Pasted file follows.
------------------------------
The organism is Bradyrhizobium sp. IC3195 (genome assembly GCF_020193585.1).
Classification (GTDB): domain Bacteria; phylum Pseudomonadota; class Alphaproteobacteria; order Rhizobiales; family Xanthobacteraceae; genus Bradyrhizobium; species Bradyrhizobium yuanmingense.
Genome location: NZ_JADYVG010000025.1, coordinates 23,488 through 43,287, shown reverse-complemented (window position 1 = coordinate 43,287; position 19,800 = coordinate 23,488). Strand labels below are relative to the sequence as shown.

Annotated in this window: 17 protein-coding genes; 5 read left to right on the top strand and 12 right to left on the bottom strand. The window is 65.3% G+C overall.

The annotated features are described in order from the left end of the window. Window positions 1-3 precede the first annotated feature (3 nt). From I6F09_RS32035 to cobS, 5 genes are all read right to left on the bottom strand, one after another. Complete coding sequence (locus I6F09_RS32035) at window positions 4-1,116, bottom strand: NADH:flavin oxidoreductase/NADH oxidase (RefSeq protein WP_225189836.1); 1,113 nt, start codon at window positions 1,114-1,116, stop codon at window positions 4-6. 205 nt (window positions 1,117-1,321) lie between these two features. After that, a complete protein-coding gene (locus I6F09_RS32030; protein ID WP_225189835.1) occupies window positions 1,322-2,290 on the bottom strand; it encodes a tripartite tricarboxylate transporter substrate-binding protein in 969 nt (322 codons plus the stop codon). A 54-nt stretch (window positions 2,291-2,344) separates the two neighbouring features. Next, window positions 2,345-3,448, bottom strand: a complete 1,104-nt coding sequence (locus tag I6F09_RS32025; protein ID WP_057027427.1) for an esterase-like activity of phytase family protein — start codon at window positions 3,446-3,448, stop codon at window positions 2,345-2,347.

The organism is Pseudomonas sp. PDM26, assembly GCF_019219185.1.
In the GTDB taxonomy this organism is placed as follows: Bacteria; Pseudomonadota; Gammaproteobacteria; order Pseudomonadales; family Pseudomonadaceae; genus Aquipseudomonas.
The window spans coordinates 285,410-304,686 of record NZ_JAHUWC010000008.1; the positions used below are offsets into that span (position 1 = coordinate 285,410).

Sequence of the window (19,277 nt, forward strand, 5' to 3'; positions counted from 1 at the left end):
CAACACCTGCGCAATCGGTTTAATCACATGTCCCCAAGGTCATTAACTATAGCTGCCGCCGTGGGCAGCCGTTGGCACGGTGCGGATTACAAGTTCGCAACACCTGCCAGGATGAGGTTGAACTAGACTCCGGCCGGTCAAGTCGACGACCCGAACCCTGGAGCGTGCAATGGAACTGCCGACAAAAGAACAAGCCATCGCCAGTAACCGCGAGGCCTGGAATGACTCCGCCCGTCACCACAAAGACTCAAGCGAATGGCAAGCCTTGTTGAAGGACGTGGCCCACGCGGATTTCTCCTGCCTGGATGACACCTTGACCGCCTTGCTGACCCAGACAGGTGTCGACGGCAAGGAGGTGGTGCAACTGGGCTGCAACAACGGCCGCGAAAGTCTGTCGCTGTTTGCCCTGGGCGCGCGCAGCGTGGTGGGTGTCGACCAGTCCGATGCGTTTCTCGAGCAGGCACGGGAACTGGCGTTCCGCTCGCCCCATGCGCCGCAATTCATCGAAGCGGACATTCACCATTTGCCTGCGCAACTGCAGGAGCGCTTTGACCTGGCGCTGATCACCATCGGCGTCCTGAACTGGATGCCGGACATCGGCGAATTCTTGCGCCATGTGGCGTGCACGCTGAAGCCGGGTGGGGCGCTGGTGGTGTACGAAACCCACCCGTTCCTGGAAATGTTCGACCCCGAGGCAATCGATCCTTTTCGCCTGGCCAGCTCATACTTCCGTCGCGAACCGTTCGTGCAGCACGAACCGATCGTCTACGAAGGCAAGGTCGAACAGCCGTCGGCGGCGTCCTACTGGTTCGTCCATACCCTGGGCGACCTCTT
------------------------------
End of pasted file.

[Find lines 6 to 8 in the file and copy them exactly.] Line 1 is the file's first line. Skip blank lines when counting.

The organism is Pseudomonas sp. PDM26, assembly GCF_019219185.1.
In the GTDB taxonomy this organism is placed as follows: Bacteria; Pseudomonadota; Gammaproteobacteria; order Pseudomonadales; family Pseudomonadaceae; genus Aquipseudomonas.
The window spans coordinates 285,410-304,686 of record NZ_JAHUWC010000008.1; the positions used below are offsets into that span (position 1 = coordinate 285,410).